1920s - ancient India - avatars - banana - bangalore - buddha - calcutta - christmas - coins - colin mackenzie - colonel - conference ii - conversions - cousin - cows - customs - dalit - democracy - dhols - dr narayan - drums - dung - fables - far east - gandhi - gandhiji - great deluge - guru - hinduism - home library - human body - idolatry - kalpa - karnataka - kautilya - kingdoms - krishna - manners - marriage - new books - new year - nuances - obituary - old temple - patience - personalities - peru - pontiff - postal service - prime source - queen - rao - relevance - religion - revolt - romance - runners - saga - saints - Saints of India - salt satyagraha - science - shaven heads - sher - sri lanka - suresh - terracotta - tradition - trauma - tsunami - tulunadu - unity - universality - women - zen - 11th century - 75th anniversary - alberuni - all india radio - amrita - ancient art - ancient india - ancient indians - animals - anmori - arthashastra - autobiographical notes - b_g_l_swamy - babies - basham - bedas - belief - bengaluru - bhagat singh - Bhagatsingh as seen by Kamaladevi. - bhagavata purana - bhagirath - Bhakti Cult - bharata - bhat - blouse - brahmin - brute - buddha jayanti - card games - cart - caste system - centenary tribute - centennial - chanakya - chariot - cheers - chilli - chinese monk - Christmas - christmas eve - cloud messenger - cockfights - code of manu - colonel colin - complete works - conch shell - cuisine - curry - customs - dasa - demons - dessert - devil worship - dhyan - dikshit - dikshitar - discovery - doldrums - eknath - elephant - empire - epigraphy - fanny - festival foods - festive - forest scene - freedom - gandhi - gandhiji - ganesh - gautama buddha - gayatri mantra - gesture - Goa - gods - gramophone record - grandmother - great men - grinder - guru - happy new year - haste - helping hands - hind swaraj - hind_swaraj - hindu - hindu religious symbols - hindu texts - hinduism - hindus - history conference - humanist - hunger - idolatry - indian civil service - indian names - indians - institution of marriage - interviews - jaina - juggernaut - kamath - kannada - karnataka - kasaragod - kavya - keladi - krishna - laughing buddha - legacy - lotus - loving touch - m n srinivas - mallya - mama - mango season - manu - masters - materialism - medieval india - memories - middle path - midwife - misadventure - moorthy - music tradition - musical - musings - narad - narada - new articles - night life - obituary - offerings - old photo - Om - ornaments - pai - pampa - panchatantra - peacock - peacock dance - peacock dress - pearls - philanthropist - pigeons - poet - poetess - potpourri - prayer - prehistory - promising artist - prostitutes - queen - quilt - rahul - rajasthan - rajendra - ramayana - ramdas - rao - rare volume - robber - roots - rubaiyat of omar khayyam - saints - sane guruji - saraswati - saraswats - science - scorn - sea navigation - sedam - serpent worship - shameful practice - sharana - shastra - shivaji - silver art - sorab - south east asia - south india - subba rao - sunset - swami - swamy - swastika - tara - tea - temple school - temple town - terracotta_town - three books - tiger - titan - tonsure - torave_ramayan - tradition - translator - travelogue - tree of life - tribute - tsunami damage - Tulasidas - tuluva - upanishad - vedanta - vedas - viswanath - Viswanath Kashinath Rajwade - vivekananda - w h sleeman - wall paintings - what is in a name - wilks -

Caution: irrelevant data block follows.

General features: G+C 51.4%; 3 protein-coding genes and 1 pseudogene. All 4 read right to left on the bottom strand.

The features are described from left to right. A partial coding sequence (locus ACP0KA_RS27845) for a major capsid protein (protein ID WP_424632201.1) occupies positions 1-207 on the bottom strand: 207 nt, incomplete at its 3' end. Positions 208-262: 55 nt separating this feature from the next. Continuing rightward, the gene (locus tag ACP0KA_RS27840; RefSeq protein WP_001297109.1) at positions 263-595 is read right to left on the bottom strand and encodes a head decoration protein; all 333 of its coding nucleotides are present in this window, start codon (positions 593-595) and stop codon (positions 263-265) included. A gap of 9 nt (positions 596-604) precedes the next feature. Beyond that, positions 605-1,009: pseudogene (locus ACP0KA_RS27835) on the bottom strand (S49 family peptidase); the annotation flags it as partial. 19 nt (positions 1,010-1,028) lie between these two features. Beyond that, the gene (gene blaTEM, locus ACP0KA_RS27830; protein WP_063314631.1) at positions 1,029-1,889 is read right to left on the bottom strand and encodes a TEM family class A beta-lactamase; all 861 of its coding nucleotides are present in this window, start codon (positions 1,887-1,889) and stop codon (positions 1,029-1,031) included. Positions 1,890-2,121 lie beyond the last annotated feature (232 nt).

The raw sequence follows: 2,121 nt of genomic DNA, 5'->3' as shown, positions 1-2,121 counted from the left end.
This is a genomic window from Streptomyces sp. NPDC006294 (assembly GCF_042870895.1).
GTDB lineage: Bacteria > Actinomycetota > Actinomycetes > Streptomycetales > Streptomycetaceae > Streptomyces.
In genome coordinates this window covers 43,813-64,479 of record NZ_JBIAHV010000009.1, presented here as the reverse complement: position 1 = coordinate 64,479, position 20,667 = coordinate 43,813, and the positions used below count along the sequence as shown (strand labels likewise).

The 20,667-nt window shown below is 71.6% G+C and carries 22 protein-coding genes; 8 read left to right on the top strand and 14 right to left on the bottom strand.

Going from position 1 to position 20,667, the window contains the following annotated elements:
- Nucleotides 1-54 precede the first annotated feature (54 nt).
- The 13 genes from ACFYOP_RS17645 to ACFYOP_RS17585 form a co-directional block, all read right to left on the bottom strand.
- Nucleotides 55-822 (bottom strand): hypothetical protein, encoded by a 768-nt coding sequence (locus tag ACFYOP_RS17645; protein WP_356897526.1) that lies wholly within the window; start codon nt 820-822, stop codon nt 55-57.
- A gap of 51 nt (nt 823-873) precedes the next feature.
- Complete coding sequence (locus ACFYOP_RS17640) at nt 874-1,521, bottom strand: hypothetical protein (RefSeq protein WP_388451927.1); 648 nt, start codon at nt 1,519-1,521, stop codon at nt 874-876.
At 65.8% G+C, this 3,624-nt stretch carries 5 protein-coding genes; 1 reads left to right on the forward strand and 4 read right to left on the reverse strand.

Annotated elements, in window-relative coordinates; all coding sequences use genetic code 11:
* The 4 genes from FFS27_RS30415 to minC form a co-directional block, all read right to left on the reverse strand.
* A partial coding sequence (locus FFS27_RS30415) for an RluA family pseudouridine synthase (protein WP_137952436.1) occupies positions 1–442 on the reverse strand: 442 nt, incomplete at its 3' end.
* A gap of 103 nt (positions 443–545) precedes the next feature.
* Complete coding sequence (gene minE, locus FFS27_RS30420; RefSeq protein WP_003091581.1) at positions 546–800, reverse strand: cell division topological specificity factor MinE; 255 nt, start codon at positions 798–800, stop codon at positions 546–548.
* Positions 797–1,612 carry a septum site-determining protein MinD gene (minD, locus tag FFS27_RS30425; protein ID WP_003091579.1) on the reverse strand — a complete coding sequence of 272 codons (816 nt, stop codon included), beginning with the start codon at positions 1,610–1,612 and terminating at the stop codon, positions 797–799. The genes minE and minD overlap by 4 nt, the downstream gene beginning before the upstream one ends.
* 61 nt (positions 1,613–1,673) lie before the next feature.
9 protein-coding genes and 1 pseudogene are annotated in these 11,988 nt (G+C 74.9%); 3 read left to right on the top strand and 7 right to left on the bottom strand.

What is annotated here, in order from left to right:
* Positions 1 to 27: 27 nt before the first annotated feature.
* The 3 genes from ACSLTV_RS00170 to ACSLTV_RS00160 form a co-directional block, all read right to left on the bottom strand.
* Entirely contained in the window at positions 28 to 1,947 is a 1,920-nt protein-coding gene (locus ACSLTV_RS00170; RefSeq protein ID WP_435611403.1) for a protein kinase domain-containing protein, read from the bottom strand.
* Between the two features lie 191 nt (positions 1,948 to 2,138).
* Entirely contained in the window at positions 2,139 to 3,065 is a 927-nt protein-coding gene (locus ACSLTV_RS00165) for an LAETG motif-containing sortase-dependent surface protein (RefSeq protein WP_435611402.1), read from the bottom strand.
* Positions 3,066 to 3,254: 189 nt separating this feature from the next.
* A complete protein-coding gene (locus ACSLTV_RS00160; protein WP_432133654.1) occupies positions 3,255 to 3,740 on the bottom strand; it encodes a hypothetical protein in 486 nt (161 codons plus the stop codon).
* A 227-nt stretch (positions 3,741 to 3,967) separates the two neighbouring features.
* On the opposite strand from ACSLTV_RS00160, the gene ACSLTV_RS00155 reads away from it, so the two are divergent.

Jyotsna Kamat

Jyotsna Kamat Ph.D. lives in Bangalore.


Introduction


ARCHIVES


Search Amma's Column


More articles by Jyotsna Kamat

 

 

 

Kamat's Potpourri Jyotsna KamatAmma's Column

© 1996-2016 Kamat's Potpourri. All rights reserved. Do not reproduce without prior permission. Standard disclaimers apply

Merchandise and Link Suggestions

Top of Page